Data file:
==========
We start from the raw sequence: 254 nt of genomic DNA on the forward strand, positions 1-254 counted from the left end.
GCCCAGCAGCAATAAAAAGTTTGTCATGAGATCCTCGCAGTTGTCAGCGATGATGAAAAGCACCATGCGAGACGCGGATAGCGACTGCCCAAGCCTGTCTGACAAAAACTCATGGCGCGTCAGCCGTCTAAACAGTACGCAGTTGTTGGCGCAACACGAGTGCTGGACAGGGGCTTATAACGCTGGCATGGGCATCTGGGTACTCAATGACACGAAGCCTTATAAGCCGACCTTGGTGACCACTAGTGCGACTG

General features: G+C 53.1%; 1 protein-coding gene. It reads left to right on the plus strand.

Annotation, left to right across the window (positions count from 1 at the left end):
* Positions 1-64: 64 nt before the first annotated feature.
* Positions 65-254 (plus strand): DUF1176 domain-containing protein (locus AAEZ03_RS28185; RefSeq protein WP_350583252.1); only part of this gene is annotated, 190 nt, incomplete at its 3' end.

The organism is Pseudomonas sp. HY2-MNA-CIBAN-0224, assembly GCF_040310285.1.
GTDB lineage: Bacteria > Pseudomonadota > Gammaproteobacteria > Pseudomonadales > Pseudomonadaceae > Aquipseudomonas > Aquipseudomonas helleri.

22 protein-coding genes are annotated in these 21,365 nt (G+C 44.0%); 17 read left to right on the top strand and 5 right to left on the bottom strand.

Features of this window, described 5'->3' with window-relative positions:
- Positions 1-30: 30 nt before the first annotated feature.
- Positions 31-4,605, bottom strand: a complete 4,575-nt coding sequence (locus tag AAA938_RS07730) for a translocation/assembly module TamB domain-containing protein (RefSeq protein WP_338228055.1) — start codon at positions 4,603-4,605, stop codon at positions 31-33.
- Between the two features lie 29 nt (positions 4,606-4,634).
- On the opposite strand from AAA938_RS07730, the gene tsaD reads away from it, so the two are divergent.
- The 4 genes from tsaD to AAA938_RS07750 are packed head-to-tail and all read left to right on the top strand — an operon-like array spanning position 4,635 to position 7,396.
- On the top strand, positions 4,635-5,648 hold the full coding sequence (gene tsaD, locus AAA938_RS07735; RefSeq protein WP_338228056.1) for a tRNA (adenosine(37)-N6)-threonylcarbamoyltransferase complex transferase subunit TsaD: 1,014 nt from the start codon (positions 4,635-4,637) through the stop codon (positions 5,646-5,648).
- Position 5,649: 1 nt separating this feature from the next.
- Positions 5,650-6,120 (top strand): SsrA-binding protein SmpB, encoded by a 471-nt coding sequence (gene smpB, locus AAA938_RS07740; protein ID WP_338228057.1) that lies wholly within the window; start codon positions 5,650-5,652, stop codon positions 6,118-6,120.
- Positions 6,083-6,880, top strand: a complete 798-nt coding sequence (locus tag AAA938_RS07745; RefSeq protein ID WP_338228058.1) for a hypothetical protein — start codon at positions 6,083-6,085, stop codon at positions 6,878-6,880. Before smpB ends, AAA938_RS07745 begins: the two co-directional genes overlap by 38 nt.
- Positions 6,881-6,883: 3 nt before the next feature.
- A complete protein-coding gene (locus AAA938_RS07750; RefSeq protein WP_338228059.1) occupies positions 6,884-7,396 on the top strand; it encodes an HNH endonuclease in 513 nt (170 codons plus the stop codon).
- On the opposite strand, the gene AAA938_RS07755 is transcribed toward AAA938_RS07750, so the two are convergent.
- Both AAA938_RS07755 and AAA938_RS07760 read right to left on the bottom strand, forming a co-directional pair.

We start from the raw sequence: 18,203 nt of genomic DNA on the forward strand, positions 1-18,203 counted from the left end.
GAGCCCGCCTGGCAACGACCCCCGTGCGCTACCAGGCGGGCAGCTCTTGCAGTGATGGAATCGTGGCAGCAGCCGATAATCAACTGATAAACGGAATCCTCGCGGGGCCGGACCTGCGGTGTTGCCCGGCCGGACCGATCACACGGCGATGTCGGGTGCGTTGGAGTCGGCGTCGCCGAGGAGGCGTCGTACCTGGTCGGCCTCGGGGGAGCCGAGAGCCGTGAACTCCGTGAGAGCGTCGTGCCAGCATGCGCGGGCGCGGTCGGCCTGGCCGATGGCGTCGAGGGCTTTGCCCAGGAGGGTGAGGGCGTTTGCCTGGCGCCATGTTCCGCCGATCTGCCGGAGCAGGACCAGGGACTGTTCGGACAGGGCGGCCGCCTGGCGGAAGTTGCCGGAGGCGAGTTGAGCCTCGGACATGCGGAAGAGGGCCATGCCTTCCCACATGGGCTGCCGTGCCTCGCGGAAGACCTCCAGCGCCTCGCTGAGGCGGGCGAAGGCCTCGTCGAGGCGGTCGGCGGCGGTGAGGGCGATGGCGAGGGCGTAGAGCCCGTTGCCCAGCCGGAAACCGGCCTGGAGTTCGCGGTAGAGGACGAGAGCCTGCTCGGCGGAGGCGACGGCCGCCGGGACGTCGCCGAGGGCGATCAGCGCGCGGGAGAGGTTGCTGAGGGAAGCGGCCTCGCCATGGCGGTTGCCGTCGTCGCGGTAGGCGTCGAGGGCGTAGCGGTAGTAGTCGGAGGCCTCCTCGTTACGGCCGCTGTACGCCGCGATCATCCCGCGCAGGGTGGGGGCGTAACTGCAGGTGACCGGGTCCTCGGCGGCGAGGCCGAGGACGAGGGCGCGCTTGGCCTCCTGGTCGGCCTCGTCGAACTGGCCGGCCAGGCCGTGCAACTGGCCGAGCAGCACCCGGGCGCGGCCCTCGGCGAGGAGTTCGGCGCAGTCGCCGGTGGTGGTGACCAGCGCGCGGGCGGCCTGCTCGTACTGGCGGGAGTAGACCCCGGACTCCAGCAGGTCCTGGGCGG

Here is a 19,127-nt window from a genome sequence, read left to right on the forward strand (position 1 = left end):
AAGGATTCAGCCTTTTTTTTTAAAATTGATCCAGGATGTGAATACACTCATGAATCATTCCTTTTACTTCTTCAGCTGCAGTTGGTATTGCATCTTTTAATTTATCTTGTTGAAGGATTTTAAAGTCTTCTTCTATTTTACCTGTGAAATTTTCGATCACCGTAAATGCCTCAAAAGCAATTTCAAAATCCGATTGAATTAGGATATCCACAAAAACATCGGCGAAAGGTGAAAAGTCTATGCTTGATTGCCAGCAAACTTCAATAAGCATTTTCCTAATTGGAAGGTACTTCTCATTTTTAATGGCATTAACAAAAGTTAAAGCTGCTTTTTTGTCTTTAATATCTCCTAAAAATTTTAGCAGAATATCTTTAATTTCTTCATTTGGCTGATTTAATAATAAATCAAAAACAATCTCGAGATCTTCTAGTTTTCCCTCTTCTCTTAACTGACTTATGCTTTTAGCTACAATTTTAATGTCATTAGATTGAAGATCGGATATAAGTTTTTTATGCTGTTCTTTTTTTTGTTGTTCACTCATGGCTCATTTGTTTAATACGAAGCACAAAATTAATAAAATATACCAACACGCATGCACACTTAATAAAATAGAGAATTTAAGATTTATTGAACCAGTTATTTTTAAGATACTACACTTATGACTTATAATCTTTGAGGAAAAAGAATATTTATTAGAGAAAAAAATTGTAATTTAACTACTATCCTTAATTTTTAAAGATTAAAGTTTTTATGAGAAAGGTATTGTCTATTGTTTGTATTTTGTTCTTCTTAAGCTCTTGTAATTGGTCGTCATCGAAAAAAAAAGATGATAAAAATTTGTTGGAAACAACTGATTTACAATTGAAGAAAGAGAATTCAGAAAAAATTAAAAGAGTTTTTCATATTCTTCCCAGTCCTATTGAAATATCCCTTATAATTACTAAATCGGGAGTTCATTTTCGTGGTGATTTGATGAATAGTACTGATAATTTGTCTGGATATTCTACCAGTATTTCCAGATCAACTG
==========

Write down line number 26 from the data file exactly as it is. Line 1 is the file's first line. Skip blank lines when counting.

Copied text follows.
Here is a 19,127-nt window from a genome sequence, read left to right on the forward strand (position 1 = left end):